In between seeing the Rocky Mountaineer in the Banff area, photographing trains at Castle Mountain, and lurking at the Storm Mountain lookout, I saw a few other train related things while we were on our family vacation in Banff this summer. This post provides the “rest of the trains” – hat tip to the late great Paul Harvey and his iconic radio show The Rest of the Story.
Lake Louise is well known for its iconic hotel and the beautiful lake. The actual town of Lake Louise is several kilometres away from the lake and a lot closer to sea level. Back in the day, Canadian Pacific Railway would bring guests to the log station in Lake Louise and they would take a tram “up the hill” to the hotel. This 42″ narrow gauge tramway was built in 1912 and operated until 1930. (More information here)
On our way back from Takkakaw Falls, we stopped in Lake Louise to check out the shops. I wandered down to the river and found this nice little bridge crossing the Bow River. Most people photograph trains by the Lake Louise station, but I think this location could be a good shot as well. The light wasn’t great when I was there but a morning or evening shot might work well.
I mentioned Morant’s Curve when I was writing about the Storm Mountain lookout. This famous location has been well photographed by railfans.
We did visit it once during our trip. As we drove east and the curve came into view, a westbound oil train was just rounding the corner. I wasn’t able to grab a shot of the head end, but I was able to park in the nearby lot and run over to grab a few shots of the rest of the train.
The photo above shows how overgrown it has become, with a lot of foreground trees and some tall ones on the curve itself. A drone would be very handy here, but you definitely cannot fly any drone in a Canadian national park.
The light wasn’t great at this time of day, so I decided to do a pan of the mid-train locomotive.
This is the iconic Morant’s Curve shot. Early morning is the best time to get this angle, not mid afternoon like this photo!
Some other times I visited Morant’s Curve:
The Last Day
We were flying out of Calgary on Friday evening, so our plan was to leave the hotel in Banff at 11, have brunch in Banff, then head into Calgary and meet up with my sister for an early supper before heading to the airport.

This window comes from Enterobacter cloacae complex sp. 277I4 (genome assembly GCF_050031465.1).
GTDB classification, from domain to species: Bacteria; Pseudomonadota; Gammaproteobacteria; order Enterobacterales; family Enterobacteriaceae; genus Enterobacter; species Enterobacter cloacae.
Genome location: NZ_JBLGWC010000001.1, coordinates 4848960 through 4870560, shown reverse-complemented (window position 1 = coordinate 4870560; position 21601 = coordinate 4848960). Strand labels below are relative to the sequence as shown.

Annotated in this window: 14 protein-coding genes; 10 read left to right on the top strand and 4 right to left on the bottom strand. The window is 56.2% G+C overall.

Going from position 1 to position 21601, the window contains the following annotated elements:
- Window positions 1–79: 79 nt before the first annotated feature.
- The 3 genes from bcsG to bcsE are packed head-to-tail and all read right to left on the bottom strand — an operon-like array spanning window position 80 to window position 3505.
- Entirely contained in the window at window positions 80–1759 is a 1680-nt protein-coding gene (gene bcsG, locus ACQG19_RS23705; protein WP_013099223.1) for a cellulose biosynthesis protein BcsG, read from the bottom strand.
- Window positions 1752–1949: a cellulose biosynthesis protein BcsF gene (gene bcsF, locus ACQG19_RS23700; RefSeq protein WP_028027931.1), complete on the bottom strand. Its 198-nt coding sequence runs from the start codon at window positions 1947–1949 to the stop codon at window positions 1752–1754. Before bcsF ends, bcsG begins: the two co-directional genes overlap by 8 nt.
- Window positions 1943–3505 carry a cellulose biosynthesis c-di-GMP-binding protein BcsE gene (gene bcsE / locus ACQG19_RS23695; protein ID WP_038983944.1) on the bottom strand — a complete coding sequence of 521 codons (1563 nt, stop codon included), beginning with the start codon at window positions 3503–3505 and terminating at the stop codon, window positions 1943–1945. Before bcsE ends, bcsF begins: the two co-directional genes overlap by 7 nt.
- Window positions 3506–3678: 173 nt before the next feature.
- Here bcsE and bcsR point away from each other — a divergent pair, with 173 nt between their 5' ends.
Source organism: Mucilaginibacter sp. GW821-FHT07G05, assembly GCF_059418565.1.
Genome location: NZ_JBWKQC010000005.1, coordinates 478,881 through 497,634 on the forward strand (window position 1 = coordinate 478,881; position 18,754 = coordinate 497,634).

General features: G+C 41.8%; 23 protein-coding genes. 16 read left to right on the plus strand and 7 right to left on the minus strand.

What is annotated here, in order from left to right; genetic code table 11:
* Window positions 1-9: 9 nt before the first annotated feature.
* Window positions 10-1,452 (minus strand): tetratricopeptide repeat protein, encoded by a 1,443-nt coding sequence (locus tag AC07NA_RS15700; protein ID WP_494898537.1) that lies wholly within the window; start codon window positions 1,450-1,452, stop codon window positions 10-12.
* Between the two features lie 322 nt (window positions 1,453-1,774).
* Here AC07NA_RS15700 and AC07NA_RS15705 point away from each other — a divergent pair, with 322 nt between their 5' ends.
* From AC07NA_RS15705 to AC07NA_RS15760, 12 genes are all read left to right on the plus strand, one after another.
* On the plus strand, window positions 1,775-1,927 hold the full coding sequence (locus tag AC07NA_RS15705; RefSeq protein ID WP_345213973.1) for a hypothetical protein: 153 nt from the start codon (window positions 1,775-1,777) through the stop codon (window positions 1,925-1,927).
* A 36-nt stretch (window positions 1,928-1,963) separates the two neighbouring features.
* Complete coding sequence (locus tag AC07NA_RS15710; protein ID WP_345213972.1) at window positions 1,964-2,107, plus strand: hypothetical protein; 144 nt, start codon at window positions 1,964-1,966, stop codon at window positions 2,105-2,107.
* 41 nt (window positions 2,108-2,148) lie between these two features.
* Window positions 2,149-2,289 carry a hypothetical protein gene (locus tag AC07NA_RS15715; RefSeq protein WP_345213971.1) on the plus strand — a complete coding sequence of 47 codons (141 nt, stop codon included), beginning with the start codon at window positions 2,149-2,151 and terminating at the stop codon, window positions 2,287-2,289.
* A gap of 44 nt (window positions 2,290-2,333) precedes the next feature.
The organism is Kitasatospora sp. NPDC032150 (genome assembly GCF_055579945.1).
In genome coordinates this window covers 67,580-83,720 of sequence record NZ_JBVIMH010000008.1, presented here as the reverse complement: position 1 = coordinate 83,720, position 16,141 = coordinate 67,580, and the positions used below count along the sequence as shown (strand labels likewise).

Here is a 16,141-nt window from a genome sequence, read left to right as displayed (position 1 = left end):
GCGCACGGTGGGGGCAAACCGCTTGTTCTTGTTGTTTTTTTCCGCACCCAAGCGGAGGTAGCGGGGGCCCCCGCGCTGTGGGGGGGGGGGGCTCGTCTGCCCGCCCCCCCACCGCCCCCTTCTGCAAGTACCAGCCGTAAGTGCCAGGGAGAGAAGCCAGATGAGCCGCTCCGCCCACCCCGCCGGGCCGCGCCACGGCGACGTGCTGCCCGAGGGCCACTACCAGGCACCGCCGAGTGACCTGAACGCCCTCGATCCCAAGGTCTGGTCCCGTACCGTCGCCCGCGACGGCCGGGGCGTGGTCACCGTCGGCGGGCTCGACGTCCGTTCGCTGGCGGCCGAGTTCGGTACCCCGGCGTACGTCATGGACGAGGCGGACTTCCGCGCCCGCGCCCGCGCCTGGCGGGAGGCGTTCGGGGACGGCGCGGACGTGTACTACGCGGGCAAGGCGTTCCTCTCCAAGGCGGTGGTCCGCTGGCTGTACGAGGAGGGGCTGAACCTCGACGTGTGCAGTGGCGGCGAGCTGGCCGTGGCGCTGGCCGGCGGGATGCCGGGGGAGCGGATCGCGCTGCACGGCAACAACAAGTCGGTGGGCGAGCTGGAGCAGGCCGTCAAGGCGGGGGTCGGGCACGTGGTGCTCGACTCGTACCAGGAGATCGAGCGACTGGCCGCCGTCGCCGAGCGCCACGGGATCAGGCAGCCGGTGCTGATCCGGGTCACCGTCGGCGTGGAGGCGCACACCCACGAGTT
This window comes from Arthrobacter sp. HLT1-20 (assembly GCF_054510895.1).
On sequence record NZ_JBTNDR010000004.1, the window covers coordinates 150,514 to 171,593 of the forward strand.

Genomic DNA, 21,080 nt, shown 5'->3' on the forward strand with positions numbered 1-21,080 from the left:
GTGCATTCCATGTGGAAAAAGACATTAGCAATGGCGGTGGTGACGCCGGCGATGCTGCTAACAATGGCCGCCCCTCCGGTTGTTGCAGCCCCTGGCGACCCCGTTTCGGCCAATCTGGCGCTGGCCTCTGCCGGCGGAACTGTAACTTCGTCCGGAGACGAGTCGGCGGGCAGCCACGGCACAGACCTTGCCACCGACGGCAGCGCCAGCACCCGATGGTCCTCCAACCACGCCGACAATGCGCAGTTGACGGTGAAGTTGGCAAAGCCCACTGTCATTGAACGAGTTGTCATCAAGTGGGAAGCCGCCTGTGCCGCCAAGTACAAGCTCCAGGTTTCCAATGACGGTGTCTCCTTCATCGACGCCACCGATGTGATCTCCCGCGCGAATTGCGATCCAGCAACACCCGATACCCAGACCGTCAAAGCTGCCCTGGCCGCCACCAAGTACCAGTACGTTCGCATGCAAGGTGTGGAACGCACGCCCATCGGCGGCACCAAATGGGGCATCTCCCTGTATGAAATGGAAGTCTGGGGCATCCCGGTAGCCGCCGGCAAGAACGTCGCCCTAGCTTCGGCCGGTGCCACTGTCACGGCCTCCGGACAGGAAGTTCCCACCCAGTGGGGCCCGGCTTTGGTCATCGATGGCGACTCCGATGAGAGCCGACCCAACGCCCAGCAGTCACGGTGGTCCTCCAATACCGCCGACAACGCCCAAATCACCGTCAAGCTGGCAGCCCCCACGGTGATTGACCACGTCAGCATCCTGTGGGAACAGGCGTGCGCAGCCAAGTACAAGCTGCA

I also had foolishly agreed to a work meeting at 7 AM that morning, so I was up early. I took my laptop down to the hotel lobby and had the Teams meeting there. The meeting was done by around 7:30, and since I was up anyway, and the rest of my family was still sleeping… why not walk over to the train station?
It was very quiet at the station, so I sat on a bench under the station’s eaves and just took it all in. It was a nice morning and the sun was shining, and I was in Banff. What could be better?
Well… the east facing signal lit up red over red, meaning a train was coming from the west. That’s better!
Very shortly after that, I heard a horn as the train started blowing for the Norquay Road crossing, and soon CP 8076 West came rolling past me.
It sure looked nice in the early morning light, and I appreciated the clean lead unit.
There are lots of signs warning people to stay away from the tracks. I’m sure it’s tempting to wander out into the yard to get a shot of the station…
After the train passed, I took one final photo of the area, then walked back to the hotel.
Note Banff’s historic ice house there on the left. Before mechanical refrigeration, railways had ice houses at many stations to provide ice blocks to cool passenger cars and perishable goods. This building was constructed in 1911 and used to be located more or less opposite the station.
The building was moved in 2017 after CP threatened to demolish it. There are signs on the fence surrounding it explaining the history and use of the building.
We had some time to kill in Calgary before meeting up with my sister, so I dropped my family off at the Chinook Mall and went to the nearby Trains N Such store, a must-stop location for any rail fan and/or model train geek visiting the city.
One of Calgary’s transit lines runs behind the store, with the CP Aldersyde subdivision beside it.
If you like transit vehicles, it’s a good place to be!
We also drove by CP’s Alyth yard to see what was around. I didn’t see any unusual locomotives there, other than a bunch of stored SD40-2 locomotives. I took a few photos and that was it for railfanning in Alberta.
Thanks for reading!
Just One More Thing
I just finished reading Remote Control by Nnedi Okorafor. This is a science fiction story about a young girl turned into a deadly weapon by an alien artifact. It is set in near future Ghana and describes her journey and growth and how she comes to terms with her unwanted power.
As usual, my Amazon links are affiliate links, meaning I earn a small commission if you buy anything using the link, at no additional cost to you.
Ms. Okorafor tells a great story and I really enjoyed being immersed in African culture while following Sankofa through her trials. It reminded me a bit of Cormac McCarthy’s The Road, although Remote Control is not nearly as bleak as The Road.
It’s a short book, which was fortunate for me as I couldn’t put it down.